My research entails the use of maps. The main tool I use is a computer-based system called a “Geographic Information System”, or simply “GIS”. I use GIS together with statistical data and location-based spatial data to analyze demographic differences between regions. GIS also makes it possible to compare current map data with historical maps and aerial photography. I’ve been using old maps of Egypt to create new ones since before joining TUFS ILCAA. In this blog post, I will briefly describe Egypt as seen through maps by a GIS researcher.
The first location I’ll talk about is the village of Abu Senita. This village is well-known among Middle East researchers in Japan through the field studies of Hitotsubashi University Professor Emeritus Hiroshi Kato. If you’d like to learn more about the history of this village, I encourage you to read Professor Kato’s book (in Japanese), “Abu Senita Village: A Personal History of an Egyptian Village”. Let’s look at the topographic changes in the Nile River basin near this village.
Comparing early 19th century Abu Senita against the area today.
Image A is an early 19th century Napoleonic map showing canals that no longer exist in modern aerial photography image B. Retracing the paths of the missing canals from map A onto modern photo B clearly shows the changes to the topography. What happened to the missing canals? The photo also shows three nearby man-made canals meeting in a Y-shape. These three canals had to have been added afterward, since they don’t appear on the Napoleonic map. The added canals allowed for year-round irrigation and improved agricultural production. But the introduction of these new canals also changed how water flows through the area, causing the now absent canals (traced in white) to dry up.
L: Accessibility map of streets in the Old Cairo district. R: The author’s photos of points A and B on the street map.
I’ve also produced a map of the inner areas of an Egyptian city. Above, on the left is a street map of the Old Cairo district, visualized using “space syntax” analysis, which shows the relative connectivity of the spaces within the district. To assess the street layouts, I digitized a 500:1 paper map produced by the Egyptian Ministry of Survey in 1938. The “Integration Values” shown on the map reflect each location’s “accessibility”, or connectivity to nearby streets and spaces. Roads shown in warmer colors (red, etc.) are more accessible, allowing more traffic and more varied traffic. Roads shown in cooler colors (blue, etc.) are relatively isolated. This visualization corroborated that Mu’izz Street, which runs north-south through the center of this district, functions as a central corridor of north-south connectivity. Also, the cooler colors indicate dead-ends and cul-de-sacs, as shown in example photos A and B on the right. I took these photos when I visited the district. These places genuinely looked deserted, as the analysis predicted, with few signs of active human activity.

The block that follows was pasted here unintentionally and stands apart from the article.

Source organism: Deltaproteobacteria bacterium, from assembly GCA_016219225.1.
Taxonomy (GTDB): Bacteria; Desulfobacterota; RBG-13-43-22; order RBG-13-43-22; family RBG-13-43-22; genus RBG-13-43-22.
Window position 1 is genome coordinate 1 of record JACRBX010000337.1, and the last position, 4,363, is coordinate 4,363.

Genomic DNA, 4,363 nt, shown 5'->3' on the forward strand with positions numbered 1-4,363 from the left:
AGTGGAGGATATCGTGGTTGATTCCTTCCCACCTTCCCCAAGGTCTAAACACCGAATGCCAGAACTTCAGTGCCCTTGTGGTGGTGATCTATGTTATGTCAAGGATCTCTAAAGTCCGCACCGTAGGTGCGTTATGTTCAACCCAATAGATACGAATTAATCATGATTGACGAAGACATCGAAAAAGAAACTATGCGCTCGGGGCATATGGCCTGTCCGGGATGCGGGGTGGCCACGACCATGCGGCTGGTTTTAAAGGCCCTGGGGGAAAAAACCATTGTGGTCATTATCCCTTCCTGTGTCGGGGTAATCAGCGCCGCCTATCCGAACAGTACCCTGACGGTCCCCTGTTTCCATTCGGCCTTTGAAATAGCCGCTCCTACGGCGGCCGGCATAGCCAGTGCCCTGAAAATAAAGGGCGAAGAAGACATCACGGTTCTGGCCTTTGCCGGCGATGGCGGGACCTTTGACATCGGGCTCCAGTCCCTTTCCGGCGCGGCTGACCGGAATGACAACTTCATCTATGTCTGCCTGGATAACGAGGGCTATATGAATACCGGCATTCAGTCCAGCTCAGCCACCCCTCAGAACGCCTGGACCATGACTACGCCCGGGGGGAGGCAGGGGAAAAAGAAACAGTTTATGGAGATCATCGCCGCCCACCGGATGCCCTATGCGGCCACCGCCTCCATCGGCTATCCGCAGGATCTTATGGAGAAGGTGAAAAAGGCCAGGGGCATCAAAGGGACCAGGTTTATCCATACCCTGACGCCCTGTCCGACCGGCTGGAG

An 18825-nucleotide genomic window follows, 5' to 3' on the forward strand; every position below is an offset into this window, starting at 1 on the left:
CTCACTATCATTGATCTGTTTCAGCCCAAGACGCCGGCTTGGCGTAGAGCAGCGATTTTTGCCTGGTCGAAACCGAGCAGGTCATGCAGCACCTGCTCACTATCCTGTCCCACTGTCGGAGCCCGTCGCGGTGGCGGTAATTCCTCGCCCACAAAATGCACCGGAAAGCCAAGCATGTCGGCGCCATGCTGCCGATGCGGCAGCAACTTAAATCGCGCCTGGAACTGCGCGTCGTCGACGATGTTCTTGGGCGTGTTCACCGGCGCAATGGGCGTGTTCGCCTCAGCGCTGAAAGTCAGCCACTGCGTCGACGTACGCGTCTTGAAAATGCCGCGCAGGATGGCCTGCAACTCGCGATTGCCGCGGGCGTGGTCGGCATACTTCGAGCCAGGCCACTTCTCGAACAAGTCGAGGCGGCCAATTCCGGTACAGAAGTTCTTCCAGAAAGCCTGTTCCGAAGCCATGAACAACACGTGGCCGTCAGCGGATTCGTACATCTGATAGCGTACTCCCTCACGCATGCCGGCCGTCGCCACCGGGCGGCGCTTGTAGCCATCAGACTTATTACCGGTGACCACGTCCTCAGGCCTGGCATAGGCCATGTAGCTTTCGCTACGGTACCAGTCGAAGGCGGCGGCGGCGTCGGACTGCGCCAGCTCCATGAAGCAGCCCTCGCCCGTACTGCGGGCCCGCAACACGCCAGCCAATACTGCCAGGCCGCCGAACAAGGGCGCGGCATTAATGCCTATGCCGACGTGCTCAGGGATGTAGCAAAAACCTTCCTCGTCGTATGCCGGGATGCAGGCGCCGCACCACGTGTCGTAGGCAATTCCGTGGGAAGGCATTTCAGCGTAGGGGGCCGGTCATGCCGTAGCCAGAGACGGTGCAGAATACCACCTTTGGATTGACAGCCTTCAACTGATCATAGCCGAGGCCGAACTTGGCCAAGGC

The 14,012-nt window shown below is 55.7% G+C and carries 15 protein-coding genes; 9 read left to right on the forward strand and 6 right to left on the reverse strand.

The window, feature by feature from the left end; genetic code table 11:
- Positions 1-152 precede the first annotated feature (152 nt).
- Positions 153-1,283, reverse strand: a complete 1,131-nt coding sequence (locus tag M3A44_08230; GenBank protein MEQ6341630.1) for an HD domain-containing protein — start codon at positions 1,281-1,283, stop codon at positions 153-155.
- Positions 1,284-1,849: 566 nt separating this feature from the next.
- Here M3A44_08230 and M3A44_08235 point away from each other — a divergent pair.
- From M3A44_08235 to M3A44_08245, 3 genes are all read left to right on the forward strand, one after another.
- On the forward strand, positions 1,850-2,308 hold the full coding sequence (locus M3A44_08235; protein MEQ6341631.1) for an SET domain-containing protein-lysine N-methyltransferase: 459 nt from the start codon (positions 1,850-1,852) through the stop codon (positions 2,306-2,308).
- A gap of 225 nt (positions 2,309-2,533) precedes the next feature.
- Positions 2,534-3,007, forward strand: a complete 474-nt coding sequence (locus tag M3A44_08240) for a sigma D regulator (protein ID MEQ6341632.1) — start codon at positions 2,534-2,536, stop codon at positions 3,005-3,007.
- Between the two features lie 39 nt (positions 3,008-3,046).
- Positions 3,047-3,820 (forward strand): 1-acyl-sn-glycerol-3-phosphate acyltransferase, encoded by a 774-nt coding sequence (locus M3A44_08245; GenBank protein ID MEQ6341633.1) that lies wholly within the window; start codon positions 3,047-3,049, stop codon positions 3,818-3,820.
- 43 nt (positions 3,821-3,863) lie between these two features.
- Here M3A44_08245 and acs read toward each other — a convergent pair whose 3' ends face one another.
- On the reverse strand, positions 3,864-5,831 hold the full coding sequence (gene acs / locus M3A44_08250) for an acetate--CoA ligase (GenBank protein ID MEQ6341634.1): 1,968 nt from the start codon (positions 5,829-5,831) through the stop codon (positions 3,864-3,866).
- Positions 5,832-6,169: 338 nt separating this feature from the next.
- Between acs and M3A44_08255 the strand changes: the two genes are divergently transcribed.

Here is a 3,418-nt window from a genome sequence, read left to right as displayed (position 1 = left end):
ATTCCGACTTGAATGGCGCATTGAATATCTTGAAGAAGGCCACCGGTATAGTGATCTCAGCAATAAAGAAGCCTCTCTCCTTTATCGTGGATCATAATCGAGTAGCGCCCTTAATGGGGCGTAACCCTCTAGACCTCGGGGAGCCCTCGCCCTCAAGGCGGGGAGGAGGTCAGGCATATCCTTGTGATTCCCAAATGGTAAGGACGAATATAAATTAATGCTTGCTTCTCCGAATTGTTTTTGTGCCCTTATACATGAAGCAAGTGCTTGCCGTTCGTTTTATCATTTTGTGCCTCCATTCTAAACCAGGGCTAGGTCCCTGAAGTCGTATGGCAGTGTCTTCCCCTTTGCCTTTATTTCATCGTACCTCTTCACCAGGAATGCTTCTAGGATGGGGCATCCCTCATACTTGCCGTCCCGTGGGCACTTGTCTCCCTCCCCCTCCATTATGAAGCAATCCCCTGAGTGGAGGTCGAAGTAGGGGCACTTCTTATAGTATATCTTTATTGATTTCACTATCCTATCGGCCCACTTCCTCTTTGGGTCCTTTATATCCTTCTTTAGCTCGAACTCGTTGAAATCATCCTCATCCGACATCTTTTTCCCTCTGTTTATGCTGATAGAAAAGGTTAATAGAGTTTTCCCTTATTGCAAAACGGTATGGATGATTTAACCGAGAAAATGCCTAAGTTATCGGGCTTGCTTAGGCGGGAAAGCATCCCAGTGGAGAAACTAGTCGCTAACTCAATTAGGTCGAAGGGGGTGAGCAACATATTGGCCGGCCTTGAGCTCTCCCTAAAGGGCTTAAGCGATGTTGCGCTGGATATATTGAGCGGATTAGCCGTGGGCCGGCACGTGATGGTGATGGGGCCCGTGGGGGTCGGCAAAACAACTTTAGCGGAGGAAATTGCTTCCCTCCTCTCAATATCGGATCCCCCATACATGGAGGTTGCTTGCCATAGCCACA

As I mentioned, I took these photos during a recent visit to Egypt in December 2022. I was there in Hurghada to give a presentation at an international conference held by Egypt’s National Authority for Remote Sensing & Space Sciences. Most of the presentations dealt with remote sensing as used for environmental issues. I was particularly interested in the presentations on earthquakes. I was astonished to learn that earthquakes of level 5 on the Japanese seismic intensity scale, wherein cracks in soft ground begin to appear, have caused significant damage in Egypt. In earthquake-prone Japan, most buildings have been designed or retrofitted to withstand earthquakes, preventing major damage. (Nevertheless, the interior of a century-old building in Tokyo did collapse during the 2011 Tohoku earthquake.) Hearing about the damage in Egypt made me feel grateful for Japan’s anti-seismic technology advances, and also curious about the possibility of setting up a system so that Japan’s advances could be more readily applied in other countries. I was also surprised at how the conference was run. Things didn’t always go according to schedule. At this particular conference, the number of spoken presentations given was actually only about half of those planned. If this happened in Japan, the program would normally proceed according to schedule, with the absent presentation slots becoming free time. In Egypt, on the other hand, the subsequent presentations are moved up. There were four cancellations before my own presentation, which moved it more than an hour earlier than originally planned.
The poster room at the international conference in Hurghada.
In addition to my work on map-based studies of Egypt described above, in the second of my two years at ILCAA ending in March 2023, I was also involved in the management of historical maps of the Middle East, including Egypt, Turkey, and Syria. Aside from the field of History, I also happened to meet a primatologist in the same booth, and was involved in linguistics through ILCAA’s Information Resources Center. Still, I think my short two-year tenure at ILCAA coinciding with the COVID-19 pandemic limited my interactions with other fields. In April 2023, I relocated to start teaching and researching in Kanazawa, but intend to continue working with colleagues at TUFS ILCAA and, of course, the Islamic Trust Studies project.
* The Napoleonic map in the first figure was sourced as follows.
Panckoucke, C. L. F. 1826. Description de l’Egypte: Atlas géographique. Paris. (David Rumsey Map Collection).